Banner: Knocknarea at Sunset.
Dowth Hall, built around 1760 by the Netterville family, is constructed on a large neolithic pssage-grave, which was rediscovered in 2018.
Dowth Hall, a Georgian mansion was built around 1760 by the Netterville family, is constructed on a large neolithic pssage-grave, which was rediscovered in 2018. Photo, NLI.

The Hill of Sin: Excavations at Dowth Hall

The large house at Dowth Hall was built by the old Norman Gaelic family, the Nettervilles, around 1760.

The manor of Dowth is first recorded as in the possession of Ralph de Picheford in 1234 and an inquiry in 1253 described the manor as five ploughlands with a garden and dovecote on a demesne of 132 acres. The manor had passed to the Netterville family by the end of the thirteenth century, and they retained it down to the nineteenth. In 1409 Luke Netterville was confirmed in the possession of Dowth. In 1622 Nicholas was raised to the peerage as the first Viscount Netterville.

Dowth Passage Tomb with Cliodhna Ní Lionáin.
The discovery of a passage tomb at Dowth Co. Meath has been described by archaeologists as "the find of a lifetime" is within the Brú na Bóinne World Heritage Site. It was made during an excavation carried out by the agri-technology company Devenish in partnership with University College Dublin School of Archaeology. Dr. Clíodhna Ní Lionáin was the Lead Archaeologist on the project.

Following removal of the 18th-century building rubble layers, two megalithic chambers — a small, stalled chamber (Tomb 1: 0.75 meters north-west/south-east x 1.7 meters) in Area 1 and a larger chamber (Tomb 2: 4.5 meters west-south-west/east-north-east x 6.6 meters) in Area 2 — and part of a perimeter kerb (six kerbstones) were identified. A difference in cairn structure was noted between the areas, with large river-rolled cobbles predominating in Area 1, while in Areas 2 and 3 the cairn material is comprised solely of large angular stones. A capping layer of small, rounded quartz pebbles was present in Area 3. A number of features (two possible stone settings, a linear ditch) were also found in front of the mound, to the south of the kerb.

Dowth Hall, Dowth, Meath. Source.

The Google earth image, top, shows the immediate landscape around the Boyne Valley. The small river, the Mattock, is not shown, but it runs along to the north of the sites and enters the Boyne just east of Dowth, enclosing the monumental landscape by water on three sides. This layout is similar to the Coolrea peninsula in County Sligo.

Stray find of megalithic art at Dowth Hall, built around 1760.
Stray find of megalithic art at Dowth Hall, built around 1760. Photo,

As at the other great megalithic complexes of Carrowmore in Coolrea, Carrowkeel and Loughcrew, the monuments in the Boyne Valley are completely interlinked and interconnected. Indeed Michael Poynder, in his book Pi in the Sky, suggests that the Boyne Valley is connected to the other Irish sites by a great leyline crossing the country. The monuments comprise an extensive sacred ritual and astronomicaly oriented complex; there are many wonderful myths and stories about the mounds, said to be the mansions of notable members of the Tuatha De Danann Dagda, Aengus Og and Lugh.

The Knowth basin
The Dagda's Cauldron, the Great Basin of Knowth, right recess, east chamber. This beautiful piece of granite was carved in position; it is much too large to have been moved in after the chamber was built. Picture © Padraig Conway.

For example, standing on Site B, the unopened mound within a henge below Newgrange, a viewer can watch the midsummer sunsets and the midwinter lunar standstills setting between Sites K and L and Newgrange. The large timber circle built later in the neolithic may have been used in the same way to view lunar settings.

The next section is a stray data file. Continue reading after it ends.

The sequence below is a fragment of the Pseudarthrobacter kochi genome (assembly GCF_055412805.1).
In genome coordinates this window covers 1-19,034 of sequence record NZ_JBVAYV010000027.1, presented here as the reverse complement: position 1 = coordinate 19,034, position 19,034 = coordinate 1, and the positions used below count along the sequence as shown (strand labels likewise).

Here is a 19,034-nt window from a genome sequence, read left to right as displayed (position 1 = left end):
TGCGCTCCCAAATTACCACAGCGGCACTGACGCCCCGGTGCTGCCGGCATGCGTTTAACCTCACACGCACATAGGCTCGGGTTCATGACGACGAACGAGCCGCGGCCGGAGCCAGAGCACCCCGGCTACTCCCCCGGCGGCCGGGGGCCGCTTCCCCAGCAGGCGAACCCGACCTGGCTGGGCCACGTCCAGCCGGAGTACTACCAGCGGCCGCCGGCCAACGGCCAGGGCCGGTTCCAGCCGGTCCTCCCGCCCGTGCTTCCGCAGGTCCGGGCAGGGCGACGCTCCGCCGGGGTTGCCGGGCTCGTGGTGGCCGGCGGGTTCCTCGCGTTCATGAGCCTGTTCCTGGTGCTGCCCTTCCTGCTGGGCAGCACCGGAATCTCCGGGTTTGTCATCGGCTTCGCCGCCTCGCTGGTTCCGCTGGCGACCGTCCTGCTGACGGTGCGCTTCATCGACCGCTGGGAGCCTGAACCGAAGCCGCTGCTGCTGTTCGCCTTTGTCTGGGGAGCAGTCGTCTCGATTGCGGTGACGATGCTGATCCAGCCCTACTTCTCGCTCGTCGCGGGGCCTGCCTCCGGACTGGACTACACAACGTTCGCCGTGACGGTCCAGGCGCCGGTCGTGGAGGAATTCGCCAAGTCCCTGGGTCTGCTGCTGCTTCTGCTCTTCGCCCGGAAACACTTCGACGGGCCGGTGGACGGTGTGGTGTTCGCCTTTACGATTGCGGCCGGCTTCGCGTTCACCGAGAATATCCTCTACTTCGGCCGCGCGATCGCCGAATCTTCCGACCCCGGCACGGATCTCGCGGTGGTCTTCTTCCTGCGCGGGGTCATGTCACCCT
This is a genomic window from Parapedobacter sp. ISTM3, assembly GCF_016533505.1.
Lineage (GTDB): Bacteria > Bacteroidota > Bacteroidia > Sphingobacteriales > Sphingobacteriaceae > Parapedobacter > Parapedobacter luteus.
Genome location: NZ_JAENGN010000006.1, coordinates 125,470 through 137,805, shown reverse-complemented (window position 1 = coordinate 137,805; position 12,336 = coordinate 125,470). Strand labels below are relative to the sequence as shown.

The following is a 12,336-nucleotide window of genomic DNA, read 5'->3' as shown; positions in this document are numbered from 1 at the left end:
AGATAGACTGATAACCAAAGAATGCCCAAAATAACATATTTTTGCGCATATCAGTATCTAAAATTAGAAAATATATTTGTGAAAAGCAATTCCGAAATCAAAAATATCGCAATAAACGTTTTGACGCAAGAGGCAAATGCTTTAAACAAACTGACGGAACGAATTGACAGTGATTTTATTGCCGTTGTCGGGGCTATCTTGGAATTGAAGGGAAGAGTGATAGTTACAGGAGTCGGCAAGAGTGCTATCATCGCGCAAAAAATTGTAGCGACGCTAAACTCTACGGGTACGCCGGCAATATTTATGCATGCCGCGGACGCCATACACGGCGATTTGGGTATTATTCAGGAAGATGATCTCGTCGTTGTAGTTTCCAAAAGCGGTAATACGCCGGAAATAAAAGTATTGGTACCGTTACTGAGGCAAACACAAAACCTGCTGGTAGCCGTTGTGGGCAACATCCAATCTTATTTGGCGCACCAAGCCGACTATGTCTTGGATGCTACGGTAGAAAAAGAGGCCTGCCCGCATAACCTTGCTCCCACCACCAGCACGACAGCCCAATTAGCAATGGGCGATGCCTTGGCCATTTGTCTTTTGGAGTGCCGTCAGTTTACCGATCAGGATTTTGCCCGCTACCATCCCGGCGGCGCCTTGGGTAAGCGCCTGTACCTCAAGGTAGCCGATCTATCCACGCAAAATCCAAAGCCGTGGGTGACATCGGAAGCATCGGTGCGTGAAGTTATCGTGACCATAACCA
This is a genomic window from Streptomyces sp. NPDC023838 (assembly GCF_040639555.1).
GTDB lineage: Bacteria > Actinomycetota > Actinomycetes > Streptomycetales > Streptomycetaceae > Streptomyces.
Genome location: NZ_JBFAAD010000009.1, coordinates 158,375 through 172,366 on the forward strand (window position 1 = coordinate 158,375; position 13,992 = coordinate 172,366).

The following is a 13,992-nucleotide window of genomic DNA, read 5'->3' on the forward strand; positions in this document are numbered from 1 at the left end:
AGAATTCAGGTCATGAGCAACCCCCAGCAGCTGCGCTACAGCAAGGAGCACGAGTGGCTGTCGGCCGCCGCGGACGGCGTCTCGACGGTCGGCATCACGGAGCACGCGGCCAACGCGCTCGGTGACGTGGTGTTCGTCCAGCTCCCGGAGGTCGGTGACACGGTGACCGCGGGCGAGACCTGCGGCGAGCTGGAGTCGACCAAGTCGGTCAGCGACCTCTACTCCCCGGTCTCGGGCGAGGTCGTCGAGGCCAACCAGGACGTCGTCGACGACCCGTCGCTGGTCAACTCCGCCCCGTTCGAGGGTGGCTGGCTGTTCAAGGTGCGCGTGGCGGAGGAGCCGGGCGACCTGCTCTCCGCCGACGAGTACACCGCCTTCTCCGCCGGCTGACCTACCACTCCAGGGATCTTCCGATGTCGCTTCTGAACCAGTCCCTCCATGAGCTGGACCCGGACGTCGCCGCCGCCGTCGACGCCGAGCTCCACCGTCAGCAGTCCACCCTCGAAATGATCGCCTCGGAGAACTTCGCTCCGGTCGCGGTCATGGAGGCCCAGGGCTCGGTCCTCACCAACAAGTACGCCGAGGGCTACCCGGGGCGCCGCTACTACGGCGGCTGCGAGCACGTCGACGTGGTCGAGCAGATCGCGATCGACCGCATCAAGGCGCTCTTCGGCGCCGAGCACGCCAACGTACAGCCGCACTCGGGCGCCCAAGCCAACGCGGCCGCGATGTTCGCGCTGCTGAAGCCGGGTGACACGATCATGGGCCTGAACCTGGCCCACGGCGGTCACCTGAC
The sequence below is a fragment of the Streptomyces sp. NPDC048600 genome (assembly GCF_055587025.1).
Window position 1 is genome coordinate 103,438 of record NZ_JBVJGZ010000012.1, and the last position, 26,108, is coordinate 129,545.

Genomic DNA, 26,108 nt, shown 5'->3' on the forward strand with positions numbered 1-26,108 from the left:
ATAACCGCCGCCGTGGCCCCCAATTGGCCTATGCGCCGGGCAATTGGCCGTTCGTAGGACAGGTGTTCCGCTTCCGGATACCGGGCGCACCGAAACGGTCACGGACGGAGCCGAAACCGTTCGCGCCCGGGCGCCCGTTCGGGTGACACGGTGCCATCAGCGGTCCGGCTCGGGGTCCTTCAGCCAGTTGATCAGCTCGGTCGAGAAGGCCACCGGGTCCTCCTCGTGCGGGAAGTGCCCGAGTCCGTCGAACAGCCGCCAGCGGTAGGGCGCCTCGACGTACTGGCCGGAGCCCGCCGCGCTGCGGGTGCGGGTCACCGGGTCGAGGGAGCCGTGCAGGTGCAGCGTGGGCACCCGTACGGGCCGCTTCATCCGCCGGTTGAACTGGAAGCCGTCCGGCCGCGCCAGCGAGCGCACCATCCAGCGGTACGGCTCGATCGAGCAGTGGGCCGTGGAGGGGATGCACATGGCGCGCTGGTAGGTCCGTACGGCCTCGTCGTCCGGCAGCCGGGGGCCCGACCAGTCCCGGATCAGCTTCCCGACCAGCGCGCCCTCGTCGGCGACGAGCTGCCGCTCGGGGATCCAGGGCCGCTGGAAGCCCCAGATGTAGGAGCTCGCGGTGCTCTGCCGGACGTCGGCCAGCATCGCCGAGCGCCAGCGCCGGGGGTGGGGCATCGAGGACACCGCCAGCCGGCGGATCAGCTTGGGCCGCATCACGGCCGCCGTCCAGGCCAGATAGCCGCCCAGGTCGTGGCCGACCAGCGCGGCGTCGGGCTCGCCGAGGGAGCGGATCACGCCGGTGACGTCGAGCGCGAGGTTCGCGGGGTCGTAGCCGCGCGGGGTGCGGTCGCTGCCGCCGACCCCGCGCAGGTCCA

The three large mounds are intervisible, and indeed the buried north chamber at Dowth is aligned to Newgrange, and the Samhain/Imbolc sunsets set directly over the great mound. Each of the three cairns are around 90 meters in diameter and up to 12 meters high, and each contains some 300,000 tons of mound material All three had flat, circular platforms on their summits, ideal for viewing the horizons, and would have looked like Queen Maeve's cairn on Knocknarea in County Sligo in 3,200 BC. Newgrange was 'restored' in the 1970's and probably looked quite different when built.

An old engraving of Dowth from before it was quarried. Lord Netterville's tea house sits on the summit.

Some of the building materials for the mounds were transported by boat - the nearest source for the quartz so strikingly used to face Newgrange is the Wicklow Mountains, 50 km to the south. Granite cobbles were collected from beaches 30 km to the north of the Boyne's mouth near the Cooley peninsula. The greywackie kerbstones and orthostats - several hunderds of them - are thought to have come from 8 km to the northeast of the Boyne Valley.

Dagda and the Woman of Uinshin
Dagda and the Woman of Uinshin by Jim Fitzpatrick, this is a variation of the myth that is found at Newgrange. This story is set at the river Uinshin at Lough Arrow in Connaught close by the massive cairn at Heapstown. Here the Dagda seduces the Morrigan as she washes her hair in the river.

There are reasons why Dowth Hall has survived almost unaltered since first built 250 years ago. The sixth Viscount Netterville, somewhat eccentric, fell into dispute with the local priest and was banned from the chapel on his own land; in retaliation, he built a ‘tea house’ on top of the Neolithic tomb from which he claimed to follow religious services through a telescope. But then he seems to have given up living at Dowth and moved back to Dublin. He never married and on dying at the age of 82 left a will with no less than nine codicils. One of these insisted that the Dowth estate go to whoever inherited the title, but it took eight years and a lot of litigation for the rightful heir, a distant cousin, to establish his claim. He did so at considerable cost and so, despite marrying an heiress, was obliged to offer Dowth for sale; the last Lord Netterville, another remote cousin, died also without heirs in 1882 and the title became extinct.